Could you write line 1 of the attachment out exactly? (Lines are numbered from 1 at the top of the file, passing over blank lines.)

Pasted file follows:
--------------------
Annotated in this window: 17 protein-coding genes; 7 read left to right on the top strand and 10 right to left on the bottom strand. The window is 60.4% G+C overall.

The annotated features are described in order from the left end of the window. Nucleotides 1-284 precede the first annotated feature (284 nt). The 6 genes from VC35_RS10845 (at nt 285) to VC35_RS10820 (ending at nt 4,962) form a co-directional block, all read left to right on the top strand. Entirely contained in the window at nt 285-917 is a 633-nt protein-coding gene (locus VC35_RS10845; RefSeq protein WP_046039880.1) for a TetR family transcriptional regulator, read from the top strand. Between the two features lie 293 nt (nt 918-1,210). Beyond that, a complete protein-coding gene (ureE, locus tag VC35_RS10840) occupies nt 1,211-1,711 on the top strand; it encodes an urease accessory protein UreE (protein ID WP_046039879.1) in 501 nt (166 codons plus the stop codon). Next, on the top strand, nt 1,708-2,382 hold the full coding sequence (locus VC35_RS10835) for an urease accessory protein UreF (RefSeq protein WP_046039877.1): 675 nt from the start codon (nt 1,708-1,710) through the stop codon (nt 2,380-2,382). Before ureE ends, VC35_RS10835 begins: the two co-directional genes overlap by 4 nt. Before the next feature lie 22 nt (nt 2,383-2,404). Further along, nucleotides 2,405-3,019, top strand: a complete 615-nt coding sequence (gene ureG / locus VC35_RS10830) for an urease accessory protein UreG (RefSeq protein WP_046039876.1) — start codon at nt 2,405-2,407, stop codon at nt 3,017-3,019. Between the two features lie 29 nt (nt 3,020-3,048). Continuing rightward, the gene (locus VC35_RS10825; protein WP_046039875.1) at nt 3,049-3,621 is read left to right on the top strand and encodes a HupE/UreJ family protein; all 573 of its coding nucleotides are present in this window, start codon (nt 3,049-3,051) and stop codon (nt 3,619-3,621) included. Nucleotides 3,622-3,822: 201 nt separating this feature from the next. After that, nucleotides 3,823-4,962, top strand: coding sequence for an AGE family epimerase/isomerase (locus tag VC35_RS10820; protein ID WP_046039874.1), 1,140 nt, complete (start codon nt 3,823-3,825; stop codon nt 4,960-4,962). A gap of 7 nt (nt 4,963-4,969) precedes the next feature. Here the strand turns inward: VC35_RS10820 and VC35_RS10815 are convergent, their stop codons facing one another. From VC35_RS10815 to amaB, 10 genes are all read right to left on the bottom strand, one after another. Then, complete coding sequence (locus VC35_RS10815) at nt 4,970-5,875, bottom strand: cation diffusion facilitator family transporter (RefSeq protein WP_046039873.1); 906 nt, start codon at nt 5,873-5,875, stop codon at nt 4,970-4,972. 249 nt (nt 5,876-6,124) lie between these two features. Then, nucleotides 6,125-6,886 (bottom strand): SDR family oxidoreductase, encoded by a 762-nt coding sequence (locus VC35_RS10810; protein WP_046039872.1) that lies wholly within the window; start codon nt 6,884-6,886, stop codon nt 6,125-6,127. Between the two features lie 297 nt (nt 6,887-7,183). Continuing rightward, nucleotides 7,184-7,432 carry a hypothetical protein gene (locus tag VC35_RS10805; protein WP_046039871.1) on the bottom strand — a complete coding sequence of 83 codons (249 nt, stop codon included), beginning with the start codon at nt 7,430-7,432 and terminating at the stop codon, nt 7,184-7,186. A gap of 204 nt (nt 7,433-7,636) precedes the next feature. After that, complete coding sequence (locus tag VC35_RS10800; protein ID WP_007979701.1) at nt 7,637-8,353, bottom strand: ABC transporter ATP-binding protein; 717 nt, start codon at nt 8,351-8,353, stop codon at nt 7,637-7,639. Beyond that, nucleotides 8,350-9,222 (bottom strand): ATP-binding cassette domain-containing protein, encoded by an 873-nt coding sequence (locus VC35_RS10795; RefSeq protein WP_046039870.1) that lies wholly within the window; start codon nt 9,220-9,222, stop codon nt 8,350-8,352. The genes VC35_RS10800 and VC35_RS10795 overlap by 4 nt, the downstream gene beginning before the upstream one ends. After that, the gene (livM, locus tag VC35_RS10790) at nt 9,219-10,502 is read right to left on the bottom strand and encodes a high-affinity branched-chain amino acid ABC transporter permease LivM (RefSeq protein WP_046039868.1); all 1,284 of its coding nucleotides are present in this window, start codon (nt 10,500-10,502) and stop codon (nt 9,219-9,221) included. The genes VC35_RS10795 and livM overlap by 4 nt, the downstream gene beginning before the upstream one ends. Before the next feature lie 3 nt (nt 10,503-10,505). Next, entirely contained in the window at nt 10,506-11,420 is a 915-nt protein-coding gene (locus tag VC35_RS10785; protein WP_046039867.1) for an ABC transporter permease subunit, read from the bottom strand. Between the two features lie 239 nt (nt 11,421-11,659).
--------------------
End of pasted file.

Annotated in this window: 17 protein-coding genes; 7 read left to right on the top strand and 10 right to left on the bottom strand. The window is 60.4% G+C overall.